You’ll cross under I-17 a couple hundred yards north of SR169, hike past the Bates Windmill and start the turn down Copper Canyon. Copper canyon is a pretty area even with its proximity to I-17. A two track turns ultimately to city streets as you make your way to the Ft Verde State park and Mile Marker 0.

Stop in and check out the history while you are there.

The next section is on General Crook Trail #130 - Coconino NF, AZ, which starts the climb to the Mogollon Rim.

Check out the Official Route and Triplogs.

Leave No Trace and +Add a Triplog after your hike to support this local community.

2015-07-14 The_Eagle

    One-Way Notice
    This hike is listed as One-Way.

    When hiking several trails on a single "hike", log it with a generic name that describes the hike. Then link the trails traveled, check out the example.
    WARNING! Hiking and outdoor related sports can be dangerous. Be responsible and prepare for the trip. Study the area you are entering and plan accordingly. Dress for the current and unexpected weather changes. Take plenty of water. Never go alone. Make an itinerary with your plan(s), route(s), destination(s) and expected return time. Give your itinerary to trusted family and/or friends.

    Most recent Triplog Reviews
    General Crook Trail #64 - Prescott NF
    rating optionrating optionrating optionrated 2rated 2
    I continued on my General Crook journey. I started by I-17 and headed down the Copper Canyon. After a while I made into the town of Camp Verde. This was my first in the town. It had a nice lade back feeling. One house had two big horn sheep in it's yard.
    I made it to the General Crook '0' plague. The park manager came by and chatted for a while about the General Crook trail and how she wanted to hike it.

    Soon I took off to do the boring section of hiking SR260. I went past my turn-around time just to finish off this section. It was nice making it to clear creek. I explored a little before heading back.
    On the way back, I went to the "White Bridge" area to have lunch. The lunch spot was a shaded view of the Verde. Life was good!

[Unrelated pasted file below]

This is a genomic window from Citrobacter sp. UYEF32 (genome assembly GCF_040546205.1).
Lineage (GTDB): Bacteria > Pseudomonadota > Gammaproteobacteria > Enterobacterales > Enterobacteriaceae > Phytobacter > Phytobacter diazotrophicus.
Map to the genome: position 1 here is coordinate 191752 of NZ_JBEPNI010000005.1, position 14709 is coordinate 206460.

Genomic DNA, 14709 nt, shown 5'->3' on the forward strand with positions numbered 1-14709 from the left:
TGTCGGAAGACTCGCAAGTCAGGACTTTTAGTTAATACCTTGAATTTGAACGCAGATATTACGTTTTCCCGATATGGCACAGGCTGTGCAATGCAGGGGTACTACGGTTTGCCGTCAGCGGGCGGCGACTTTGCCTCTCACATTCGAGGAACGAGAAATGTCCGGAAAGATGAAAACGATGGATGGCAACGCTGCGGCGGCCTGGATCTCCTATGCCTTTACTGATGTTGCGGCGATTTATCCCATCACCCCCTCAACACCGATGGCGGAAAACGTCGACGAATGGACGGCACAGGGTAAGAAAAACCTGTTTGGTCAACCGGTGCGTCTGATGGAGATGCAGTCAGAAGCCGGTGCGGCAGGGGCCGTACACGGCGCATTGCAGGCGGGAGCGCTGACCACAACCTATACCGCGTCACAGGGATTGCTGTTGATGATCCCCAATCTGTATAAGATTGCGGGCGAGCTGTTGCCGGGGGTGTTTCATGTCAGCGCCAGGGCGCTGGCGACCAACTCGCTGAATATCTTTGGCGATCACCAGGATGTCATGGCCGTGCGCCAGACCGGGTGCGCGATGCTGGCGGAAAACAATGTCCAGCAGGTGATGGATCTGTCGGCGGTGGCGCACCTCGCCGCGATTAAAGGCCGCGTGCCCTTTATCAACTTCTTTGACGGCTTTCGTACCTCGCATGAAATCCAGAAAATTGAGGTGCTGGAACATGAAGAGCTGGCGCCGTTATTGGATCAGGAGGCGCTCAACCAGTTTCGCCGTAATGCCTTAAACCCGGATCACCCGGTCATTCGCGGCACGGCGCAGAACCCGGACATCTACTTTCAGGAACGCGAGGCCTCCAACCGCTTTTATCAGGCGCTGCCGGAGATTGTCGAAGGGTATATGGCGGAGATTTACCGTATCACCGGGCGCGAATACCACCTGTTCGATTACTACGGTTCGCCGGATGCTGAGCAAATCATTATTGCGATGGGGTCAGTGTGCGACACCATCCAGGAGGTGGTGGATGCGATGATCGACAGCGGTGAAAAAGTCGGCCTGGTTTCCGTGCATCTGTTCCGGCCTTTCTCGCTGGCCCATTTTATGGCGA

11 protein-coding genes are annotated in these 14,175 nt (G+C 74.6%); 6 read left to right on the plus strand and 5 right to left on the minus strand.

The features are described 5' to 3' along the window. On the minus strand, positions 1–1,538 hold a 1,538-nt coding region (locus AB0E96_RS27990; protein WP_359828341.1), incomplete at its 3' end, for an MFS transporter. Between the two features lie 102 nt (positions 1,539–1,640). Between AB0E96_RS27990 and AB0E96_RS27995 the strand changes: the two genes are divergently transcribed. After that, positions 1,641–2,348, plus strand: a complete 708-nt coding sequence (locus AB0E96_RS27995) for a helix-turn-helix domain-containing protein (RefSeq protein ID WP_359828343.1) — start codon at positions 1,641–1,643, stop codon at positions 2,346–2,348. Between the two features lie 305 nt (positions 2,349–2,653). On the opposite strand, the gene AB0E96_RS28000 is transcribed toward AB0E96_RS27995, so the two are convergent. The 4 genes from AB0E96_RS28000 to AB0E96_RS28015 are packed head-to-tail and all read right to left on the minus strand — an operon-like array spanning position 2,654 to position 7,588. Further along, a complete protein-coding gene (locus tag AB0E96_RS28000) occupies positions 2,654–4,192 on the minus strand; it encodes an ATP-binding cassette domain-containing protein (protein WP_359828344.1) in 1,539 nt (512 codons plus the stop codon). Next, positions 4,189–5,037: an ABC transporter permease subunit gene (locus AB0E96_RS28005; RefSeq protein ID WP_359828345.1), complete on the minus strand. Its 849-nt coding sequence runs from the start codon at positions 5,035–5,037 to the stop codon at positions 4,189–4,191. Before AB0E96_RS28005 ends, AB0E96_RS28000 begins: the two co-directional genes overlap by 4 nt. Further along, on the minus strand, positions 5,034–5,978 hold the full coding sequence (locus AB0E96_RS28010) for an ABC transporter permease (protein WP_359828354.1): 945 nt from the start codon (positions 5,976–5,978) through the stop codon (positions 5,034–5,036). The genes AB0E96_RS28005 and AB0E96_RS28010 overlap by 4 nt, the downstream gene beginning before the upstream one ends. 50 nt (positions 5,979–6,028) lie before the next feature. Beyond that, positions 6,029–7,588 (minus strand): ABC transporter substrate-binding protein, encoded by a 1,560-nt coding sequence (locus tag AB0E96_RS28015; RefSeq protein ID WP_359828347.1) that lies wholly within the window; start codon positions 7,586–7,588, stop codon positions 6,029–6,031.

The temps were perfect expect for the hike back down SR260. Maybe I was just tired of the road. I only saw about 4 ATVs on the was down Copper Canyon and none on the way out.

    I've got about 15 miles to go for finishing the General Crook trail
    General Crook Trail #64 - Prescott NF
    rating optionrating optionrating optionrated 2rated 2
    I did the Western end of the General Crook trail.
    I parked on south Cherry Creek road where the trail crosses over the road. I headed north/west on the General Crook (GC). The trail was well marked cairns. All of the creeks were dry.
    The trail fell apart when I got near the city landfill. It looks like the GC originally went through the landfill. Now it detours around it. If I didn't have coanbru’s GPS route, I would have never figured this out. I have to give Bruce kudos for figuring this one out. There were numerous turns without any cairns or signs. There were large sections were the trail was lost in knee-high grass. Hiding the grass was rocks and ankle grabbing holes. To say the least this was not fun. If you do this trail I highly recommend using Bruce’s GPS track, it will keep you on the straight and narrow.
    Once you cross under I-17 the trail gets better. Soon you’re on roads and the views get much better. The trail starts to descend into Camp Verde and you start to follow creeks with big trees in it. This was the highlight of the hike. I hated to turn around, but it was time.